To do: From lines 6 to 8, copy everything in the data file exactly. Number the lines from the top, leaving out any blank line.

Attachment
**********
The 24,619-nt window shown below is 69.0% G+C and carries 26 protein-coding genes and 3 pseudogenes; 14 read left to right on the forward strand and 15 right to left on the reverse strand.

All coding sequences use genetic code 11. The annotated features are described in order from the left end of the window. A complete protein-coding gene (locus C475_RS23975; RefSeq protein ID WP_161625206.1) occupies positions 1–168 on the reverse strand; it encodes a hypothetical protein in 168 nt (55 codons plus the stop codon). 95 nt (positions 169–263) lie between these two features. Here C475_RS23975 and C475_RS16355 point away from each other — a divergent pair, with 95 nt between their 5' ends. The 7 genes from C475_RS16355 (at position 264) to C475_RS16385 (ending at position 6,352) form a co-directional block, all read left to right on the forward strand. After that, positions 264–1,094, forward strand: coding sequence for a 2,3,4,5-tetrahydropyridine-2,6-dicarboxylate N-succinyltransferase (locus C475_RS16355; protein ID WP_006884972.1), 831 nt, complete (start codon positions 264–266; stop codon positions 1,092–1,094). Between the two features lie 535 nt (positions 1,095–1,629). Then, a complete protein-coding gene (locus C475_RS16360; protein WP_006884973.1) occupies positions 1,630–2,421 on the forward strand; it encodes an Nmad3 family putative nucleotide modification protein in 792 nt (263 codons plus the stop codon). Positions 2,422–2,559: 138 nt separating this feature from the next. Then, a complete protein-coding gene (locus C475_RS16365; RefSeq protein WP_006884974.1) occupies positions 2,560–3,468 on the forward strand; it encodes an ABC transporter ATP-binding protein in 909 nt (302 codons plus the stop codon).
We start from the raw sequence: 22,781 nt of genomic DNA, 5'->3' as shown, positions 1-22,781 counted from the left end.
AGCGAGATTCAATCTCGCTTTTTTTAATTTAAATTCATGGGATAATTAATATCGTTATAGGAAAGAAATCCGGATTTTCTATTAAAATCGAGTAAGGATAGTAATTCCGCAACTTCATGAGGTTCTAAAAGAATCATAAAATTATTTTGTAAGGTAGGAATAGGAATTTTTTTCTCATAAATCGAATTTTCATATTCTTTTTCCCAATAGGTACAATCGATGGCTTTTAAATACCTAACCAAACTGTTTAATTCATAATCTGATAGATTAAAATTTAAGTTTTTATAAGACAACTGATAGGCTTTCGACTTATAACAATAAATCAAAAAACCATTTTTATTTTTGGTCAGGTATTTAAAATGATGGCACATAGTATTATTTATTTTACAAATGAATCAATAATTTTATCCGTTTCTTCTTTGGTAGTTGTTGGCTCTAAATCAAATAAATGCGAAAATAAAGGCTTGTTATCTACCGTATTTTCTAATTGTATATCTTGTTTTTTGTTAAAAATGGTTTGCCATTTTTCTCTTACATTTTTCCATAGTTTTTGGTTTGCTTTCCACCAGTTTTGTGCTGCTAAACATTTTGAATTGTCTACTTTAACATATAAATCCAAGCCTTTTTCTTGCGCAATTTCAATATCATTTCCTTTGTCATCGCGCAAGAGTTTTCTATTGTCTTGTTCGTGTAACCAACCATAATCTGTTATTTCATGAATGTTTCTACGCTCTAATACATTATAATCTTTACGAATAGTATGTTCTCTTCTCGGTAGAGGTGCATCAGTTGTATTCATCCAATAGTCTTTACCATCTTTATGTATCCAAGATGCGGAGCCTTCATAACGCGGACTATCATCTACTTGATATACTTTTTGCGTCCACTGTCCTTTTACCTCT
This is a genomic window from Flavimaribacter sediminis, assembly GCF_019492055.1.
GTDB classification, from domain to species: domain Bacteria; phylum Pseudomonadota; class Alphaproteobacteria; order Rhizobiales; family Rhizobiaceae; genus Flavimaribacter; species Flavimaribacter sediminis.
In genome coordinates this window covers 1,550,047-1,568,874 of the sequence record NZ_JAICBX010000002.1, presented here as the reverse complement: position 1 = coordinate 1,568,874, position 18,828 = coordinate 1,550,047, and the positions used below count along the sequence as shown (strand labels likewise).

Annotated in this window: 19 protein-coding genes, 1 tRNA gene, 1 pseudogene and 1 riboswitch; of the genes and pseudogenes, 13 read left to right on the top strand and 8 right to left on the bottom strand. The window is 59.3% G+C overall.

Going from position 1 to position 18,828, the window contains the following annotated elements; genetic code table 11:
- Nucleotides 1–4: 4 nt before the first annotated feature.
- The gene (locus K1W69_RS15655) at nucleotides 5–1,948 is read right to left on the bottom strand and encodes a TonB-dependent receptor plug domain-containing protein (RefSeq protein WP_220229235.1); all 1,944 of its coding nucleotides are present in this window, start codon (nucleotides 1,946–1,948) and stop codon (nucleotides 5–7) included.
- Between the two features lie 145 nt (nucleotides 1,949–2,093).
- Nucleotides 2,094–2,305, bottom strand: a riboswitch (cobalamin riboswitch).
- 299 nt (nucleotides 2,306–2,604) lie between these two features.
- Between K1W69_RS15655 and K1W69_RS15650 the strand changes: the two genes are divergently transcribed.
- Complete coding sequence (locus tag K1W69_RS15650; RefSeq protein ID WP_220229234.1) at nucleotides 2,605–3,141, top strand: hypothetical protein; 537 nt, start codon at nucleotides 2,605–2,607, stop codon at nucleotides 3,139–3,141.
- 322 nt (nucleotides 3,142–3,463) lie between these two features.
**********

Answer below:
GTDB classification, from domain to species: domain Bacteria; phylum Pseudomonadota; class Alphaproteobacteria; order Rhizobiales; family Rhizobiaceae; genus Flavimaribacter; species Flavimaribacter sediminis.
In genome coordinates this window covers 1,550,047-1,568,874 of the sequence record NZ_JAICBX010000002.1, presented here as the reverse complement: position 1 = coordinate 1,568,874, position 18,828 = coordinate 1,550,047, and the positions used below count along the sequence as shown (strand labels likewise).

Annotated in this window: 19 protein-coding genes, 1 tRNA gene, 1 pseudogene and 1 riboswitch; of the genes and pseudogenes, 13 read left to right on the top strand and 8 right to left on the bottom strand. The window is 59.3% G+C overall.